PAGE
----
The key to building a valuable enterprise tech company is identifying and solving a problem that customers are willing to pay for. If you're able to find product/market fit and customers are willing purchase your solution, other competitors will rush to take a piece of the pie. But you can't worry much about the competition -- after all, a market with no competition isn't a market. The key is to stand out in a crowded market.

So, how do you prepare to face numerous competitors and win? It boils down to building a superior product underpinned by consistent customer feedback. Here are four tips to get you headed in the right direction:

1) Have a Clear Core to Build On: Upon entering the market, your core product must be something that can become large and significant -- it shouldn't been seen as niche or a utility. You should be able to build upon your core with room to grow and create new kinds of value for customers.

Okta's core was (and still is) single-sign on technology that solves the problem of too many passwords across cloud applications. We have since built on top of that core, creating a comprehensive identity and mobility solution that serves as the foundation for secure connections between people and technology. Having a solid core allowed us to continue to create new kinds of value for our customers.

2) Deliver Value, Immediately and Consistently: Successful enterprise companies must have a product that solves a clear problem and quickly delivers customer value. Customers need to be able to ramp up quickly and easily so they start using, seeing value in and loving your product right away. It's very important to find the right ways for your company to measure customer satisfaction, to give yourself a benchmark to continually improve against.

At Okta, customer success is our number one company value. We have invested a lot in customer training, we have a Chief Customer Officer who oversees a strong customer success team, and we have a range of different metrics to monitor our customer health.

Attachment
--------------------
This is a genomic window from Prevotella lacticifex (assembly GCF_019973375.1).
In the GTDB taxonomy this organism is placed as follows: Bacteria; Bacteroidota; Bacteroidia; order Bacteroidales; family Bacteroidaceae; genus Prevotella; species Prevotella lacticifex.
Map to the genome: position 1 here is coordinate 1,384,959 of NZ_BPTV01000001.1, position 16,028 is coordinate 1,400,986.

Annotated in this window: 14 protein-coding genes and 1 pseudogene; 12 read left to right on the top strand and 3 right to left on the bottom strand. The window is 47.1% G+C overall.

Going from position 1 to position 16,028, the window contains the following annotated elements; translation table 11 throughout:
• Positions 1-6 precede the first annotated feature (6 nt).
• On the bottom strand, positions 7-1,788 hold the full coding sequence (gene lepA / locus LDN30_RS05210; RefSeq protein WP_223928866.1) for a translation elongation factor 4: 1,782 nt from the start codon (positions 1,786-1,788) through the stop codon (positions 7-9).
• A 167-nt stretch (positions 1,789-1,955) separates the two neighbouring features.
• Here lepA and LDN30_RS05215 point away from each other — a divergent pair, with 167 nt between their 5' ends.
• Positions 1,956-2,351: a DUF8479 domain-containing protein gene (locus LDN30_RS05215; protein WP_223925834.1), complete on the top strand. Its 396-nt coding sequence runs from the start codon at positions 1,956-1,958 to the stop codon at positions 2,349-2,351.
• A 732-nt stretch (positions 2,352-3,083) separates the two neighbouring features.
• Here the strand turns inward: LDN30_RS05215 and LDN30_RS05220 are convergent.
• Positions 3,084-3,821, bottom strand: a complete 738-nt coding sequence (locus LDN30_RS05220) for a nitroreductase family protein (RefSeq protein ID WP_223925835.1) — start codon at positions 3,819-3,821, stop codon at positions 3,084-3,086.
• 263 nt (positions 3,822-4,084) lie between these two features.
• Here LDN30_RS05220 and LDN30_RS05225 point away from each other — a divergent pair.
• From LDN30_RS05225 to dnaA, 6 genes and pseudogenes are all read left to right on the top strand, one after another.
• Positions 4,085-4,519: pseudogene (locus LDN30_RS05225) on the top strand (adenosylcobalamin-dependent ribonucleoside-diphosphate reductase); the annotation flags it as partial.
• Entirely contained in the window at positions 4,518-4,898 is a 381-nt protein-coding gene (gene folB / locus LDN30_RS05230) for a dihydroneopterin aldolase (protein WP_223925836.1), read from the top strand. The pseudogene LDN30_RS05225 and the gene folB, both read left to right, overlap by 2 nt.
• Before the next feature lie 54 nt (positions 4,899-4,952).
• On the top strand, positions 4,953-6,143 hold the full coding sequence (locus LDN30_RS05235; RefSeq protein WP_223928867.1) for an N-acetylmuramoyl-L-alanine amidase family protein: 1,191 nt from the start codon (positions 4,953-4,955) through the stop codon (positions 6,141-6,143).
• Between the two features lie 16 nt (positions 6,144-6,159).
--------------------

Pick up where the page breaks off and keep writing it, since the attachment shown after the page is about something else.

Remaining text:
3) Listen to Feedback and Act on It: Once you've entered a market and have customers adopting your product, they are going to find new uses for it uses that probably weren't in your initial roadmap, and likely in areas you weren't prepared to invest in initially. Listening to your customers and adapting to support off-label usage will take your customers and your business to new heights.

Our team originally targeted internal employees as the primary users of our product. We quickly found that external parties -- partners, customers, contractors -- also needed secure and easy access to shared cloud apps to collaborate and work more effectively. External identity management wasn't in our initial roadmap, but we listened to our customers and invested heavily in this space. It's been a good thing for our customers and our business.

4) Keep Your Frenemies Close: The tech industry is wrought with co-opetition. Companies compete and partner at the same time, all the time. As tech consolidation continues and as companies expand their services, co-opetition is only going to increase.

At Okta we partner with Microsoft on their Office 365 efforts as so many of our customers use the productivity suite. We also go head-to-head with Microsoft in the identity market, but we won't allow that competition to impact our partnership. As we see it, the more apps and services (like Office 365) in the cloud and the more value our customers see from our service.